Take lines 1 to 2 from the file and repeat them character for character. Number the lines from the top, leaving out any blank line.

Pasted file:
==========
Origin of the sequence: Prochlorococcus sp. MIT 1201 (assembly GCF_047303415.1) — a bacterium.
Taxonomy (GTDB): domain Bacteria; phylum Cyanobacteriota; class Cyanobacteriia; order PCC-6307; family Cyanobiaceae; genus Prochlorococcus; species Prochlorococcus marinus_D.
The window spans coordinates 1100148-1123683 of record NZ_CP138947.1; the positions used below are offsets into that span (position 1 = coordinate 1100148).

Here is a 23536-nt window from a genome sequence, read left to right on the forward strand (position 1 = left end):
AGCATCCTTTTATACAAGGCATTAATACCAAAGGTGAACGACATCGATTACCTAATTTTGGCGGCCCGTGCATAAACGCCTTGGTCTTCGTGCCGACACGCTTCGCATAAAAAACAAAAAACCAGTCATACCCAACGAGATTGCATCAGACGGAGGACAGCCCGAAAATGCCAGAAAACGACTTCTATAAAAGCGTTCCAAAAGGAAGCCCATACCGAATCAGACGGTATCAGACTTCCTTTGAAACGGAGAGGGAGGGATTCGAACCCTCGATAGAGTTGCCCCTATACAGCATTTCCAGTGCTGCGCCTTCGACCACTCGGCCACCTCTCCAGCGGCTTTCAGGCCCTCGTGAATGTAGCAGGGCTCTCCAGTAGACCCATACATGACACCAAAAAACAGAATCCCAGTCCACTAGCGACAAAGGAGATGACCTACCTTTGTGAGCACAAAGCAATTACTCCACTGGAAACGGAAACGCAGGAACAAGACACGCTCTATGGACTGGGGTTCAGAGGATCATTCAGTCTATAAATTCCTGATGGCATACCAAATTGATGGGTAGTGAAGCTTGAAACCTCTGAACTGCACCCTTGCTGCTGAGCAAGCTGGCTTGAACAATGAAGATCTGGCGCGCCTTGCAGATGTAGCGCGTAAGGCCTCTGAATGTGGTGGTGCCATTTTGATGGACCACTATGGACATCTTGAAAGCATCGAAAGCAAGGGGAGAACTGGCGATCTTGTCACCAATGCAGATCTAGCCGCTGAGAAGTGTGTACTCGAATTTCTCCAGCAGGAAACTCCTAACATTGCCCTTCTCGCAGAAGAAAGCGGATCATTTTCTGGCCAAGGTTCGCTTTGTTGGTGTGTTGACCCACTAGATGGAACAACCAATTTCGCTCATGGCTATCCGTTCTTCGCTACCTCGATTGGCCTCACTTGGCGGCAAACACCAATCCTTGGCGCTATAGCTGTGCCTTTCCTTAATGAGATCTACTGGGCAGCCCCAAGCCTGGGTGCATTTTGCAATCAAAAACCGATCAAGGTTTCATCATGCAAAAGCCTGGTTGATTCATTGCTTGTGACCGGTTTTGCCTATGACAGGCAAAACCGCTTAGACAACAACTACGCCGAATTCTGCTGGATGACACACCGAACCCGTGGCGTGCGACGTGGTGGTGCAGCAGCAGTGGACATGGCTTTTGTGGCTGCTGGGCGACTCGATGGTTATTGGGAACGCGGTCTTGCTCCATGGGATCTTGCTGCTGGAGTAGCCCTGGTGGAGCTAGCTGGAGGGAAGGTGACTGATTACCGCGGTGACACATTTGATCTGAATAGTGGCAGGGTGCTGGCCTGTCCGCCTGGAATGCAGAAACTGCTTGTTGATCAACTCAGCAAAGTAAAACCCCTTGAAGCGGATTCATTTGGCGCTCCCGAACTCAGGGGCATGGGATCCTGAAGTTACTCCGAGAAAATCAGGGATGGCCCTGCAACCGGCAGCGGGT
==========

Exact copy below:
Origin of the sequence: Prochlorococcus sp. MIT 1201 (assembly GCF_047303415.1) — a bacterium.
Taxonomy (GTDB): domain Bacteria; phylum Cyanobacteriota; class Cyanobacteriia; order PCC-6307; family Cyanobiaceae; genus Prochlorococcus; species Prochlorococcus marinus_D.